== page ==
The use of liquid crystals as high quality lubricants has been a subject of scientific research for over two decades but has yet to find any major technological application. Liquid crystals clearly have a positive effect on lubrication but the origin of the phenomena is not well understood. There are a number of possible explanations: a surface-induced smectic layer may coat the solid surfaces, thus smoothing asperities; there may be a strongly adsorbed monomolecular film to enhance boundary layer lubrication; the near surface anchoring of the nematic director may act to oppose film thinning, thus keeping the two surfaces apart. Confinement and the surface structure it causes are therefore key to tribological behaviour. Recently we have developed a novel sample environment to study the structure of thin films under confinement using neutron reflection. The technique of neutron reflection is useful for studying a buried interface, using silicon’s relative transparency to neutrons. We have plans to conduct a series of neutron and X-ray experiments to investigate the structure of different liquid crystal films under confinement, which will begin to unravel the origin of liquid crystal lubrication. Here, we intend to present some very recent results from our first experiment on the confinement of cyanobiphenyls with varying chain lengths. The contrast of core deuterated CBs allows us to observe smectic wetting behaviour and its response to confinement. The rest of the planned experiments will also be covered including a new similar confinement cell which uses X-ray reflection and is currently under development.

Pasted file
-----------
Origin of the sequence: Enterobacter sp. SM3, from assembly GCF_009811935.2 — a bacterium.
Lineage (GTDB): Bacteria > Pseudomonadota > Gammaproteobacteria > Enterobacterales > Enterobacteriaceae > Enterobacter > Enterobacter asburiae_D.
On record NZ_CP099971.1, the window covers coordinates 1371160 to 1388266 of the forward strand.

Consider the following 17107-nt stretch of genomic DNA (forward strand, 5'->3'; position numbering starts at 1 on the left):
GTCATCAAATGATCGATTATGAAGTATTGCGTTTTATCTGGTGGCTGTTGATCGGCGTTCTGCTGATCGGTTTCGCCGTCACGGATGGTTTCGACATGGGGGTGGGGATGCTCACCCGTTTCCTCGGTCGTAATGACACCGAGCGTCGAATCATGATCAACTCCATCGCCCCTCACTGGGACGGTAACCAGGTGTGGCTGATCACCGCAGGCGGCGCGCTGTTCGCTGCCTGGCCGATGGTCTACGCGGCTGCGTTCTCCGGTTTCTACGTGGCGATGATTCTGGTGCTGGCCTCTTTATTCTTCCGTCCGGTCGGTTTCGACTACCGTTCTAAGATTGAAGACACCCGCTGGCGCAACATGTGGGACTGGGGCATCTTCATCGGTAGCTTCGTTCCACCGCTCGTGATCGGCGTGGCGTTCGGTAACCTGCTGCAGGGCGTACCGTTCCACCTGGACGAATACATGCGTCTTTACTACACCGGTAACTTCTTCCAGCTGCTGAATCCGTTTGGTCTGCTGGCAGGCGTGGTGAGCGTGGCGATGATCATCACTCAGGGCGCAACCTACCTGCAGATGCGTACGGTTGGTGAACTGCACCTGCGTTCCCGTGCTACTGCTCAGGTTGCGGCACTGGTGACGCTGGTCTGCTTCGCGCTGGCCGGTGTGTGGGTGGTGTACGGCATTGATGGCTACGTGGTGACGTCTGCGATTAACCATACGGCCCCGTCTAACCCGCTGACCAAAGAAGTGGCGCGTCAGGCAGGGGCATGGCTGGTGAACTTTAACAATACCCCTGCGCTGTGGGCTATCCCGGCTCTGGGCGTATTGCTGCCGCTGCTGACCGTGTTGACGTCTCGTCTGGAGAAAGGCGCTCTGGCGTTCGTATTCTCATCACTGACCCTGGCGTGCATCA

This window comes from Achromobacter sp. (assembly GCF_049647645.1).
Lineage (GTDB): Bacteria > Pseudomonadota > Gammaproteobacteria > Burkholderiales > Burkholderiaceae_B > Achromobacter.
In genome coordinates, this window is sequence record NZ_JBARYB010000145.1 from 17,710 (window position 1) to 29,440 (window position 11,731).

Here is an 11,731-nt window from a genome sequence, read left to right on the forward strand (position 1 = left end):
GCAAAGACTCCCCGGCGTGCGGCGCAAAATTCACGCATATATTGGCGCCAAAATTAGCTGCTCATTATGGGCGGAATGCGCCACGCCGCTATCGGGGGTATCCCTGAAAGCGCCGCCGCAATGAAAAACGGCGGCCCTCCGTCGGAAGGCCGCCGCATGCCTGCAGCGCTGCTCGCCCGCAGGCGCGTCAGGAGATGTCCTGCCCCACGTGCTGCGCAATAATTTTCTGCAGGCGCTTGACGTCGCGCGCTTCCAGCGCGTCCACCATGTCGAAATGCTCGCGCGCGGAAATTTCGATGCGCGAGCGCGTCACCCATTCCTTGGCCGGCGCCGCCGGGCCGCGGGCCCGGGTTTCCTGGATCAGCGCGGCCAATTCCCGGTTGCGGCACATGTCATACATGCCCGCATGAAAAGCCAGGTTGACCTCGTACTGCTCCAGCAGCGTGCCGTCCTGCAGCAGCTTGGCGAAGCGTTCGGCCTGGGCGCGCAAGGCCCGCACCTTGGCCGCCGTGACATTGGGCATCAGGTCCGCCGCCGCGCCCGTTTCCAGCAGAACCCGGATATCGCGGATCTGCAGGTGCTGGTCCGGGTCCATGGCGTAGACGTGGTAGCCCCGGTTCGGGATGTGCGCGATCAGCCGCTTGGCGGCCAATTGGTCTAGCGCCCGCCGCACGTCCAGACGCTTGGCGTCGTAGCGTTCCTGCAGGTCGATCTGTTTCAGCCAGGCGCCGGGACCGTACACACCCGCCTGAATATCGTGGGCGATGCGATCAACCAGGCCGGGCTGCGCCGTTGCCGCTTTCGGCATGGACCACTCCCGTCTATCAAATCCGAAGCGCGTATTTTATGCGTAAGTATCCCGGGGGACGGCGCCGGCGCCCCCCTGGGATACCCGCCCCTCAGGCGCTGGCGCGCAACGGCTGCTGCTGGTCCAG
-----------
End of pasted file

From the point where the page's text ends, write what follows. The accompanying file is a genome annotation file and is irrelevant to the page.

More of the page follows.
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Last edited: Friday September 10, 2010

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